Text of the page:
The unacceptable level of service since the start of the new timetable is not due to Govia Thameslink Railway (GTR) not having enough drivers. The significant delay in Network Rail agreeing the timetable has directly impacted on GTR’s ability to re-work train crew schedules and deliver driver training on new routes and on new trains and this has impacted on the delivery of the new timetable. To make space on the network for hundreds of extra services, the timing of all services had to be changed and all of these new journeys needed to be individually approved by Network Rail to ensure the national rail network runs safely and smoothly. Unfortunately, as a result of the sheer number of changes required, the process took longer than anticipated, approvals for service changes were delayed and some timetable requests were changed. This meant the operator had much less time to prepare than it needed – leading to a shortage of drivers trained on the right routes.
We are assessing whether GTR met their contractual obligations in the planning and delivery of this timetable change, and whether these issues could have been reasonably foreseen and different action taken to prevent the high levels of disruption passengers are experiencing. The assessment will cover whether GTR had sufficient resources and skills to deliver the new timetable, if drivers could have been trained in a faster and more effective way, and examine the contingency and risk management arrangements in place. If it is found that GTR are materially in breach of their contractual obligations, we will take the appropriate enforcement action against them.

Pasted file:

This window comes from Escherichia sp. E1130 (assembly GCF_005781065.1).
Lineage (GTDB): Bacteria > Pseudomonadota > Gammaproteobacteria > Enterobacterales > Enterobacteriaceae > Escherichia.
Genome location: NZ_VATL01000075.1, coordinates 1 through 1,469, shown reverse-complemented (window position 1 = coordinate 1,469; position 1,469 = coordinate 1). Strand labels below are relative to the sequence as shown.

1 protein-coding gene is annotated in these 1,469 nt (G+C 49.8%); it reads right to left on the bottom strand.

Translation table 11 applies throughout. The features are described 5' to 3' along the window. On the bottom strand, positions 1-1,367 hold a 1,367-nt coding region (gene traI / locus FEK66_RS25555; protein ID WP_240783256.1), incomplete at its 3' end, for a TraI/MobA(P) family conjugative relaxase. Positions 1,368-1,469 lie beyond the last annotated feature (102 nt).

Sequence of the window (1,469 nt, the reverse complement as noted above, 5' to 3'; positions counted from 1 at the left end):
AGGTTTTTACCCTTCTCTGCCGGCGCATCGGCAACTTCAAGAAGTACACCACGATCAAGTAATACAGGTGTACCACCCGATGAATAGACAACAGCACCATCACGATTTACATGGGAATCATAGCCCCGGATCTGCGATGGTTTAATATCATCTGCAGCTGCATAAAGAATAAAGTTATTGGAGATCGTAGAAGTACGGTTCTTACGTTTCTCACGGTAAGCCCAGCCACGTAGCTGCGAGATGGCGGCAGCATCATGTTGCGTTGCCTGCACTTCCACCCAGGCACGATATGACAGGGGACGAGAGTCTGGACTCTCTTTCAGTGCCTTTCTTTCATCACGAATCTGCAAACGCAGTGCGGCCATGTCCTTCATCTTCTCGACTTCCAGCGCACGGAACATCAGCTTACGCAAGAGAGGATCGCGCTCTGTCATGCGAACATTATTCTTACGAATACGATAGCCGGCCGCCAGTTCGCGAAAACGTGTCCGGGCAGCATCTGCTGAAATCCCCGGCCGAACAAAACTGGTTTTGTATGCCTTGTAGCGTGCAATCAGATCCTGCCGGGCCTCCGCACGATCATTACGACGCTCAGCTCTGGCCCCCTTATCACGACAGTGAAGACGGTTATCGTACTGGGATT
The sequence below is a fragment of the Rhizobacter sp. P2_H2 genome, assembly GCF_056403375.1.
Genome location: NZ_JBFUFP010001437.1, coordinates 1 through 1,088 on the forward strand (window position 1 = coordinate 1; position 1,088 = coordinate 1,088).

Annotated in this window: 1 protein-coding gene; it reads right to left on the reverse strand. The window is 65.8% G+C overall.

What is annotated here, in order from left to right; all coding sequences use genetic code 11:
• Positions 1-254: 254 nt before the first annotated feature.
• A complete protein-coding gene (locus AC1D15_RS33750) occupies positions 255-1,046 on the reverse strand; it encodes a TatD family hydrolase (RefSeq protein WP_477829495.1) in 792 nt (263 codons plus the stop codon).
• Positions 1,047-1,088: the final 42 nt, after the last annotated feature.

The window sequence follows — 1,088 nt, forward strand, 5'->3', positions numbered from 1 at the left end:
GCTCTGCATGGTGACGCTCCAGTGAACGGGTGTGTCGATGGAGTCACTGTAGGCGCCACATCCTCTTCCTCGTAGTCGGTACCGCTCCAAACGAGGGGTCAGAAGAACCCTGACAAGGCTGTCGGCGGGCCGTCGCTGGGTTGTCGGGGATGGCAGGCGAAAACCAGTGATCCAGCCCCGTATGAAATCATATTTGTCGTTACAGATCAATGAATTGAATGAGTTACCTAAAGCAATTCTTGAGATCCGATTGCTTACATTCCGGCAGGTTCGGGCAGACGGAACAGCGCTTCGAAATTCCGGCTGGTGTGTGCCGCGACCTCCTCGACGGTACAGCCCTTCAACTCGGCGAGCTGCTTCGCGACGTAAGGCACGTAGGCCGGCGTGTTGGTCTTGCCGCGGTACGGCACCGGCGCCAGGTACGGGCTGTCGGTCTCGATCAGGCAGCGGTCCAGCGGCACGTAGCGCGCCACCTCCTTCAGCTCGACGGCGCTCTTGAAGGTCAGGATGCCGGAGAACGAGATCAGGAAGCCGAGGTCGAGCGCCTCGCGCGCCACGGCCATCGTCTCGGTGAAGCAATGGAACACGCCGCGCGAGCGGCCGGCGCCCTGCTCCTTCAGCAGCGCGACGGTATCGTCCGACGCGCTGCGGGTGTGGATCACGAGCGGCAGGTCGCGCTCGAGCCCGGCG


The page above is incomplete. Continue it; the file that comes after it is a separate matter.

Passengers on GTR are facing totally unsatisfactory levels of service and it is the Department’s number one priority to restore reliability to an acceptable level as soon as possible. We are in regular discussions with Network Rail and GTR and have reiterated this to them. The rail industry has collectively failed to deliver for passengers and has rightly issued a joint apology.
When this new timetable is fully introduced it will deliver hundreds more services up and down the country as part of the biggest modernisation of the railway since Victorian times, following the huge growth we have seen in passenger numbers.